About Church

For the past three years now I've been serving as a pastor at my church here in San Diego. Actually, I co-founded the church in my living room along with my husband and a group of friends- the dearest people on Planet Earth. Each of us as worn out as the next, none of us knowing exactly why we were showing up to create a new version of the very thing that wore us out in the first place and all of us equally passionate about gathering together to do something inexplicable. The church, you see, had been both a home to us and a place we'd been exiled from. Still, we felt this pull, an agony really, to keep her alive. If the doors kept swinging shut on us, we'd be the damn doorkeepers ourselves. Maybe it was a bit haughty of us, definitely a little audacious, and most assuredly dangerous. What if we too became irresponsible doorkeepers? What if in our eagerness to become a place of healing for the wounded, we only inflicted more wounds?

Perhaps the most terrifying thing I've ever done in my life is to say yes to church planting. So you can imagine the passion that outweighs that kind of risk, can't you? If you'll put your ass on the line for something that's personally wounded you, you must believe in it something fierce. I do. It's still inexplicable, really. And I've shied away from talking about it because it's still so raw for me. I think, if I'm completely honest, I'm scared shitless to talk about (or write about) church and pastoring and God and Jesus and the Bible. There's still some deep-seated fear in me about my place to say such things, especially as I stand in a place of leadership at my own church. It dawned on me today, though, that my leadership is lacking if I can't tell the truth about my experience and the way it's shaped me. If I can't tell you about my doubts and my fears and my sometimes still very jaded view of the Church then my leadership is actually missing a crucial element to it- honesty. If I tell you what I really think about the Church and God and Jesus and the Bible, will you think less of me as a pastor? Maybe, but you might also find yourself in my stories. And that, my friends, is my job- I tell the truth and let Spirit do with it as she must. Come hell or high water. Besides, I think part of my fear is still just this age old belief that maybe I'm not allowed to say what I think and that is some bullshit everyone needs me to rise above.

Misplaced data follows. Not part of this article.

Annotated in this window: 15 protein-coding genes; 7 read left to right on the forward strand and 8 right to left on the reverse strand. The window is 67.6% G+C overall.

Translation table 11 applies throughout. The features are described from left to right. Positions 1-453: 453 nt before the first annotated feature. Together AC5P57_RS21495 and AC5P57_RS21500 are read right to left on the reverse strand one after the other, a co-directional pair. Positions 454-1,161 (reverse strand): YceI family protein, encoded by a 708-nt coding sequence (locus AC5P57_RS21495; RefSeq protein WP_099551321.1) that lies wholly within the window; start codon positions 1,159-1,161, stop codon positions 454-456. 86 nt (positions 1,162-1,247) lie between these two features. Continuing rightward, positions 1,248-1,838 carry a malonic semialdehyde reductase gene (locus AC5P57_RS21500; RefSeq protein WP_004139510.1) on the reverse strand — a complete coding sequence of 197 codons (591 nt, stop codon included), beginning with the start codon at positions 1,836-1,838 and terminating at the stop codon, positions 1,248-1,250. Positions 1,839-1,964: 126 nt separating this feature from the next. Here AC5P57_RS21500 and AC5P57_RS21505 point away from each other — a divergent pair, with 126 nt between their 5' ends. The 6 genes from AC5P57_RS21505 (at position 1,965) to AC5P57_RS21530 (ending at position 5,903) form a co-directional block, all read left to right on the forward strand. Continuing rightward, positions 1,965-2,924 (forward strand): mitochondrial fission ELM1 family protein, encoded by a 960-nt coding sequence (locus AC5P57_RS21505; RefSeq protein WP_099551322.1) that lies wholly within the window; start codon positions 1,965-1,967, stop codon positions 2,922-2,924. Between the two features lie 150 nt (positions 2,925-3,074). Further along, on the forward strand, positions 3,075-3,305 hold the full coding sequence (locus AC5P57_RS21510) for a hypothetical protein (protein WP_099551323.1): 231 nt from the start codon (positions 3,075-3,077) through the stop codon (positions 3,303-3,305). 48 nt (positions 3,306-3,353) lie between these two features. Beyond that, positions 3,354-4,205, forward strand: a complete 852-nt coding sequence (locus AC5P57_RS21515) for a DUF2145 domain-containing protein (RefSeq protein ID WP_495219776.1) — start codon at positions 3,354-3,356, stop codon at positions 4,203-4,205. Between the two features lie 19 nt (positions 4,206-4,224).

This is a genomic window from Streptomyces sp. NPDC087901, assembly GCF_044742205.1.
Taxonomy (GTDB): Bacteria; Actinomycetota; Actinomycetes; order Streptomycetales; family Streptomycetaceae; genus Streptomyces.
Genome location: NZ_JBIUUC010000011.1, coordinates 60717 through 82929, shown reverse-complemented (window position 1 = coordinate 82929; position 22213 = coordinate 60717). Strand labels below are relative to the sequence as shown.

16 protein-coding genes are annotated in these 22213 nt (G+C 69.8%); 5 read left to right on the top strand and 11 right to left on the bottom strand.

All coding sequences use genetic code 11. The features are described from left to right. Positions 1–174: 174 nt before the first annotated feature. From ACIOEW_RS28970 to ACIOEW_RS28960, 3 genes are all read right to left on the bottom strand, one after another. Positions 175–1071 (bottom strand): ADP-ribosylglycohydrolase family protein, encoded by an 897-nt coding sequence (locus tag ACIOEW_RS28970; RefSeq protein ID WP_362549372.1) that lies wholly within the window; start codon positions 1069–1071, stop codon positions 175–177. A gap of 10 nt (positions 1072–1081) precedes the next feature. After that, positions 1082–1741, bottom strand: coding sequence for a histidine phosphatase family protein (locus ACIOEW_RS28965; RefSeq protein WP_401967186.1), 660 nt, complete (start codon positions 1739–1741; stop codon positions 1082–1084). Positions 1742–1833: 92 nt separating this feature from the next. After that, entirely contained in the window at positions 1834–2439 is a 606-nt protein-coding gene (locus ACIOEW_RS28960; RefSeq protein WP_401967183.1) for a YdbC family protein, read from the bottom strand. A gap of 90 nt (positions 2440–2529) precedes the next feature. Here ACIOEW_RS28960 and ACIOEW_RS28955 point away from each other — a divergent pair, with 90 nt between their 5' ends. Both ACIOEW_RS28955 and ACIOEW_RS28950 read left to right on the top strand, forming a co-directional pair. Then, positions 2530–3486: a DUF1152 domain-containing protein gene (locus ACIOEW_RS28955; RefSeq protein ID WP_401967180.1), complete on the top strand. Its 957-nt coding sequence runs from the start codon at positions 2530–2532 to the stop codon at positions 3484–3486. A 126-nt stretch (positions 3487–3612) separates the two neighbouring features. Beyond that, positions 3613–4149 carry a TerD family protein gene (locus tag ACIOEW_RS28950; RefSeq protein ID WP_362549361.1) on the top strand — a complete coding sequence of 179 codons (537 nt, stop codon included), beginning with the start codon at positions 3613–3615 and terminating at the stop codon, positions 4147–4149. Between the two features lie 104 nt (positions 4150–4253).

In the beginning, the Church felt so safe to me. As a young child, school never felt safe to me;  I spent most of my childhood in survival mode; week to week I'd make my way through school days hoping and praying my childhood away because then I wouldn't have to endure school any more. At school I felt utterly stupid, I believed I was broken because I couldn't meet the expectations of the system, I felt stressed out and anxious, I felt preyed upon by aggressive boys, and unprotected by the adults I was told to trust. At church, however, I felt a refuge from all of that escaping and surviving and numbing and dying inside. I could meet the expectations of my church: believe. Don't ask questions. Just believe. Do as you're told. That felt safe to me at the time. I didn't have to take any tests and no one had to know what I thought. I could just keep quiet and belong. Church was my actual sanctuary. I ran around with my best friends creating imaginary worlds and laughing hysterically about nothing and believing I was the safest I could ever be, tucked inside the walls of my church. I mostly ignored the confusing messages about my femininity, about how I was inherently inferior to my male counterpart, and the terrifying fate of my soul if I didn't quite buy into the belief system I was sold. As a kid I only cared that I had a place to be where I could make people happy with the right answers and no questions. I even clung to the terrifying theology because it was a system I could adhere to: believe and belong. I got this.